When you see this river you’ll think you’re staring at liquid sky. Perhaps the most famous river in Costa Rica, Rio Celeste is a turquoise blue wonder. The water gets it’s color, not from magic or the blood of smurfs, but actually a rather interesting physical phenomenon. Two streams come together and where they merge the water suddenly changes color to the bright turquoise that the river is famous for.
Although many will tell you it is a chemical reaction, in reality the splendor of Rio Celeste is an optical illusion known as Mie scattering. The river is located within the Tenorio Volcano national park, and as a result one of the two streams has it’s headwaters on the volcano’s slopes. As a result the water is slightly acidic (not nearly enough to be dangerous however). The other stream has a high concentration of aluminosilicates (minerals that combine aluminum, silicon, and oxygen). What happens is the slight acidity of the one river causes those minerals to clump together. This results in light being scattered when it hits the water, causing the colorful phenomenon.
The water does have a slight sulfur smell because of the nearby volcano, but it is no more harmful than swimming in any other river or stream. Now that we have the science out of the way let’s talk about the fun part–exploring the river!
Hiking along Rio Celeste has two entrances; one paid, one free (technically a voluntary donation). It used to be local secret that you could enter on the free side, hike to the end, and then cross over to the paid side without having to pay. The operators of the paid side have since gotten wise and now posted a guard at the point you can cross over. If you want a real hiking in the jungle feel, go for the free side. If you want maintained paths and viewing platforms go to the paid side. [Update: The National Park Service has closed this free entrance as of 2015, but has plans to re-open it as a paid entrance with trails in the future.]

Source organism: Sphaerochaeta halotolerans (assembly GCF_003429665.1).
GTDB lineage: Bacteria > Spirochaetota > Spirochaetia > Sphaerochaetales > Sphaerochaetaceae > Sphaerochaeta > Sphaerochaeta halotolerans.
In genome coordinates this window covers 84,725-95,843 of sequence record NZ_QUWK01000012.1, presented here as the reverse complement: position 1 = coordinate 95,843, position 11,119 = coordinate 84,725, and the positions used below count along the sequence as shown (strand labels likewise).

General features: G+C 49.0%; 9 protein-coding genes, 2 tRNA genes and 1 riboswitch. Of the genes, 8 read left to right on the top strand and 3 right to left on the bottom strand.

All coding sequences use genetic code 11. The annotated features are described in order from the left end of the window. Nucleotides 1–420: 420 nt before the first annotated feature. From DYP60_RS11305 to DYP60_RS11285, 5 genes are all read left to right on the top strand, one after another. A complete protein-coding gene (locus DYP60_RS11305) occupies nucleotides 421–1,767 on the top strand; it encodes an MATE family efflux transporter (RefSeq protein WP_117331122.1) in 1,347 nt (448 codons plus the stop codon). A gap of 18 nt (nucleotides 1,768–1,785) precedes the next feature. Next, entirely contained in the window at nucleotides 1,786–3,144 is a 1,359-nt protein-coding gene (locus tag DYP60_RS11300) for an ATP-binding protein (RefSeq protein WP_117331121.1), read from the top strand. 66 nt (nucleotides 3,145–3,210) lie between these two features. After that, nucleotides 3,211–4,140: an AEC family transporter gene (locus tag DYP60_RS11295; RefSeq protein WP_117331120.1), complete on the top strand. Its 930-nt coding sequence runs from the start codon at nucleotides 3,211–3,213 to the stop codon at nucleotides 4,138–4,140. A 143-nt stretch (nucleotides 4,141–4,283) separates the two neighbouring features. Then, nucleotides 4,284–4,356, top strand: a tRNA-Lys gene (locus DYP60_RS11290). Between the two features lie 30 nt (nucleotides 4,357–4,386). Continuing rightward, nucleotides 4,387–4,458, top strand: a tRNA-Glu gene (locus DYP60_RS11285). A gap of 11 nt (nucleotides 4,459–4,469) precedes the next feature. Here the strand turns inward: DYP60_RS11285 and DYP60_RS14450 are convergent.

Getting to Rio Celeste from La Fortuna involves heading north towards Nicaragua. About forty-five minutes from La Fortuna is the only large town on your way to Río Celeste called Guatuso (San Rafael de Guatuso on all the official signs, but just referred to as Guatuso by the locals). From there you will continue another fifteen minutes to the smaller town of Katira. Once you get into Katira there will be a Super Christian grocery store on the left and a soccer field on your right. From there you need to continue about 300 meters to the only paved road on your left. Once at the paved road continue straight for about half an hour until you arrive at the park entrance. There is one intersection on the route, but there are signs there to direct you to the entrance.
The entrance of the park is hard to miss with its large parking area and ample signage. You’ll want to arrive fairly early as the park only allows entrance until 2 PM. At the entrance there are bathrooms and a small ticket office. The cost of entrance is $12 for foreigners or 800 colones for Costa Rican nationals and residents.
Getting to the river requires hiking about 1.5 km before you really get any good views of the river. At that 1.5 km mark the trail will split with steps to your left descending to the 100 foot tall Waterfall and the trail to your right continuing another 3.5 km to where the water changes color. To hike the whole trail out and back takes about 2-3 hours. I highly recommend sticking with the trail all the way to the end “Tenorio I”/Teñideros on the park map. [Link goes to the park map/brochure].
It is not legal to swim in the park itself, and there are often guards posted to prevent it. The reason is not actually health related in the sense that the water is dangerous, the law was created after someone died by getting sucked under the waterfall and the force of the water broke their back. If you want to swim in the river just outside the park about 1 km down the road (heading back towards Katira) is a bridge where you can swim legally and enjoy taking pictures in the uniquely colored water.
On your hike you will also see many animals. I’ve seen monkeys, butterflies, birds, spiders, and even a snake once while hiking Rio Celeste. The free side even has some cool trail features like a balance testing river crossing. Don’t forget to give yourself some time to take some pictures too. Check out these HDR images and shots of the animals and trails that I took over a couple hikes: